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The print and packaging sectors seeing growth with technology interventions

By 2025, India is expected to become the fifth largest consumer market in the world, according to CII. The inception of new technologies along with a rise in e-commerce, changing lifestyles, urbanisation and increased personal health awareness has boosted the growth of the print and packaging markets, especially in regions such as the Asia-Pacific.


Print and packaging is the first thing that attracts consumers. These two play an important role especially in the consumer goods industry. In 2009, an American multinational company producing fruit-based beverages learnt a hard lesson when its consumers discarded its products due to new packaging. The company replaced its best-selling orange juice packaging for the North American market, but the new packaging failed miserably. A few days later, sales dropped by 20 per cent as consumers started to criticise the new design on social media.

Another major chocolate brand, Cadbury India underwent a major jolt in 2003 when worms were reported in the chocolate bars. The Food and Drug Administration (FDA) considered it a case of unhygienic manufacturing defects and improper packaging. It took almost one year for Cadbury to revamp packaging of Dairy Milk chocolate, which was engineered than earlier packaging, before it slowly gained market traction.

These two very interesting case studies of packaging redesign tell us how important packaging can be for a brand, even if it is as big as Cadbury.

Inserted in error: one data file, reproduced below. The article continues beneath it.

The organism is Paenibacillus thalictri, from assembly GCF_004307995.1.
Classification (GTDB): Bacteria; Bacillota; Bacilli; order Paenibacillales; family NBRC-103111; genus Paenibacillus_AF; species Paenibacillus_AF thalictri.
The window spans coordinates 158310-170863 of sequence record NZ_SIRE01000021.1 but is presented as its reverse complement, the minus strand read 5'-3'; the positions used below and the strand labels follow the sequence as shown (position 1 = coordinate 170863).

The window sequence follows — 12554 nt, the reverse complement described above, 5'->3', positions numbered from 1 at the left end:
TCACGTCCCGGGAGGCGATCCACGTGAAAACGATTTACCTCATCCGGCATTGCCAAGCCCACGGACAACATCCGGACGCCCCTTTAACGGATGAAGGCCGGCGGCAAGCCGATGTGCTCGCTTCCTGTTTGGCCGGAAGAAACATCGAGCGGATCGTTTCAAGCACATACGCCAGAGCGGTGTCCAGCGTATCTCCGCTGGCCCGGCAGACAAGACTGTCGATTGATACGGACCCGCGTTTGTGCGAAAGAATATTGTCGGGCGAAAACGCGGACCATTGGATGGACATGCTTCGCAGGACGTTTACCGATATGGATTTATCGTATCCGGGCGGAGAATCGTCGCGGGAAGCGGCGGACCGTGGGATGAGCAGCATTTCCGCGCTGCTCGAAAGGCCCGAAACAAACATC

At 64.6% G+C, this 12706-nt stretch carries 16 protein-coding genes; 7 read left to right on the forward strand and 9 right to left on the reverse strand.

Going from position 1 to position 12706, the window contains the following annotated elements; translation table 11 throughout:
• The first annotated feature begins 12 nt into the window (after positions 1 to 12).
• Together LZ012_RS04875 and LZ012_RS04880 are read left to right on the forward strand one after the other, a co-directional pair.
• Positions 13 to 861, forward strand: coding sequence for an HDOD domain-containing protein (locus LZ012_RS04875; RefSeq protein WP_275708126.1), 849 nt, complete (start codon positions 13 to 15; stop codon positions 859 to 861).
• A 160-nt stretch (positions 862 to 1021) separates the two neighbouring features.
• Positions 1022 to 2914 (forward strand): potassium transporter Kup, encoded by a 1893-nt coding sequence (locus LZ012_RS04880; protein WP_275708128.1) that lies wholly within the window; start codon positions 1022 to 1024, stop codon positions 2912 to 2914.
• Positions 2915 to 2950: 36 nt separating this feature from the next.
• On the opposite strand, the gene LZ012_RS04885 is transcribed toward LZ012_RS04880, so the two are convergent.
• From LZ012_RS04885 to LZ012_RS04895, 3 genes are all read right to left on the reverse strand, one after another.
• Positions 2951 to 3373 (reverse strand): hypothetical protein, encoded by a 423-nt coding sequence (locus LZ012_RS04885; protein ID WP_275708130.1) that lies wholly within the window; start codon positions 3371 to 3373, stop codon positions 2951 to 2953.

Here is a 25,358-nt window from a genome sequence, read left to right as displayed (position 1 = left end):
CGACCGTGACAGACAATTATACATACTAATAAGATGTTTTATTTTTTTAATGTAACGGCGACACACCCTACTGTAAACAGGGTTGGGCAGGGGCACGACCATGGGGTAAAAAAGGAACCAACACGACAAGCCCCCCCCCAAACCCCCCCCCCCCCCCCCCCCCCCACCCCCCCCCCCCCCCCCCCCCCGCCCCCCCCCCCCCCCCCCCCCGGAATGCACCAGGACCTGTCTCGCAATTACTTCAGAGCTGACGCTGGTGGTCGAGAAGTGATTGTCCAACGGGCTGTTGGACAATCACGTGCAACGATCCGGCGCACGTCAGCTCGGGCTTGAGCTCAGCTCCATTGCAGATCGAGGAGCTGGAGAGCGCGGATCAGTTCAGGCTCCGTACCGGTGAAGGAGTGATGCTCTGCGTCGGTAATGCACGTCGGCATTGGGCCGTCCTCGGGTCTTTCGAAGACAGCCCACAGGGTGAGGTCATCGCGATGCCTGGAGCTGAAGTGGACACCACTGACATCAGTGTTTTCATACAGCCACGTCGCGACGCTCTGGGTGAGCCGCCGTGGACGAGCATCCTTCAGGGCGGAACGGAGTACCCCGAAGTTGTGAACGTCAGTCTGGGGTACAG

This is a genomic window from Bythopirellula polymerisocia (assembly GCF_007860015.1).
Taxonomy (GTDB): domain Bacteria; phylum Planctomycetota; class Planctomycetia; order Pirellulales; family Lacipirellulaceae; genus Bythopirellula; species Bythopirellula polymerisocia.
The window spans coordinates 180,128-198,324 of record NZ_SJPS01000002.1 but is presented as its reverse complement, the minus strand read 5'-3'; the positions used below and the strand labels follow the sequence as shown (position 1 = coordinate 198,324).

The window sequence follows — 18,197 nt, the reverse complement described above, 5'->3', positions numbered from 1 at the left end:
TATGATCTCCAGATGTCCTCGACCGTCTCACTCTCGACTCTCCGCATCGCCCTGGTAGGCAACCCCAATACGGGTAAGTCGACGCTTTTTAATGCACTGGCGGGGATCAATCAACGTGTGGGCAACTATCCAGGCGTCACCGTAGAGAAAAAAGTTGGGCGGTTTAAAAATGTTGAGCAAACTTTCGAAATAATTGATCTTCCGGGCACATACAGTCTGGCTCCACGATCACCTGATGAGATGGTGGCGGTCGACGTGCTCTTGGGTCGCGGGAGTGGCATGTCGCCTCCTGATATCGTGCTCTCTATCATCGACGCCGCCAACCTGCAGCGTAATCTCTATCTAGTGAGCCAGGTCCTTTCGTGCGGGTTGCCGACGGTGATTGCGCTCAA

Taking these two instances into consideration, we can say that packaging has turned out to be a necessary step for any product-launching strategy irrespective of industry sectors. Visually graphic and appealing packaging draws the consumers to buy stuff whether offline or online. Consumers mostly translate an attractive packaging for high quality, thus premium products are often seen in more consumer-friendly and attractive packaging. A study states that 60 per cent of consumers use social media sites to talk about products and recommend them, which can impact the sales drastically.

Thus, the print and packaging sectors have been translated into a new business vertical which includes thousands of packaging companies, including from raw material supplies and processing to from designing and printing. In India, too, the sector has been seeing constant growth with an increase in packaged food consumption, awareness and desire for quality products.

As per industry insights, the Indian packaging industry was about US$ 31.7 billion in 2015. However, the industry is expected to reach an outstanding growth till 2021, anticipated to grow by US$ 72.6 billion by FY20, growing at a CAGR of 18 per cent, according to an ASSOCHAM-EY joint study. “The growth is driven by key factors such as rising population, increase in income levels and changing lifestyles. Increasing media penetration through the means of the Internet and television are fuelling the demand for packaged products in rural India as well,” noted the joint study.


Print and packaging on the rise

The print industry constitutes around four per cent of the global market, while per capita packaging consumption in India is quite low at 8.7 kilograms as compared to countries like Germany and Taiwan where it is 42 kilograms and 19 kilograms, respectively. But the study suggests, and experts too claim that the growth in the packaging industry in India is mainly driven by the food and pharmaceutical packaging sectors. The large and growing Indian middle class along with the growth in organised retailing in the country are fueling the growth in the packaging industry.

Another factor that has provided substantial stimulus to the packaging machinery industry is the rapid growth of exports, which requires superior packaging standards for the international market. With this, the need for adopting better packaging methods, materials and machinery to ensure quality has become very important for Indian businesses.